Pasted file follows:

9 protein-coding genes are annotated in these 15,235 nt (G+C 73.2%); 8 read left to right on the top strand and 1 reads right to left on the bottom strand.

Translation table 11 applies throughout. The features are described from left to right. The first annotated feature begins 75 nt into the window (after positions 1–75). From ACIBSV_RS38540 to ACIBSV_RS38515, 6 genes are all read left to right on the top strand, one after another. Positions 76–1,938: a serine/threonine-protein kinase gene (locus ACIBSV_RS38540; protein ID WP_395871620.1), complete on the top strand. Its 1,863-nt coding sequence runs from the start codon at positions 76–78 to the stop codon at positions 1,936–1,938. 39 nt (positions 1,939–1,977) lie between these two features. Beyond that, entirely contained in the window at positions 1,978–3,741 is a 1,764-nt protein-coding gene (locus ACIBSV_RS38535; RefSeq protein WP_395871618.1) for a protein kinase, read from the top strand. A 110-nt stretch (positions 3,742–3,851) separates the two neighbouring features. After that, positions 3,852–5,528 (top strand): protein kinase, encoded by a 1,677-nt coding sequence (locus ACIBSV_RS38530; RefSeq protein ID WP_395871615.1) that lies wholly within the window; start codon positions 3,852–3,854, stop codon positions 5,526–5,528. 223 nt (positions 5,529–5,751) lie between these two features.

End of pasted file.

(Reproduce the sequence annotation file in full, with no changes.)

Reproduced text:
9 protein-coding genes are annotated in these 15,235 nt (G+C 73.2%); 8 read left to right on the top strand and 1 reads right to left on the bottom strand.

Translation table 11 applies throughout. The features are described from left to right. The first annotated feature begins 75 nt into the window (after positions 1–75). From ACIBSV_RS38540 to ACIBSV_RS38515, 6 genes are all read left to right on the top strand, one after another. Positions 76–1,938: a serine/threonine-protein kinase gene (locus ACIBSV_RS38540; protein ID WP_395871620.1), complete on the top strand. Its 1,863-nt coding sequence runs from the start codon at positions 76–78 to the stop codon at positions 1,936–1,938. 39 nt (positions 1,939–1,977) lie between these two features. Beyond that, entirely contained in the window at positions 1,978–3,741 is a 1,764-nt protein-coding gene (locus ACIBSV_RS38535; RefSeq protein WP_395871618.1) for a protein kinase, read from the top strand. A 110-nt stretch (positions 3,742–3,851) separates the two neighbouring features. After that, positions 3,852–5,528 (top strand): protein kinase, encoded by a 1,677-nt coding sequence (locus ACIBSV_RS38530; RefSeq protein ID WP_395871615.1) that lies wholly within the window; start codon positions 3,852–3,854, stop codon positions 5,526–5,528. 223 nt (positions 5,529–5,751) lie between these two features.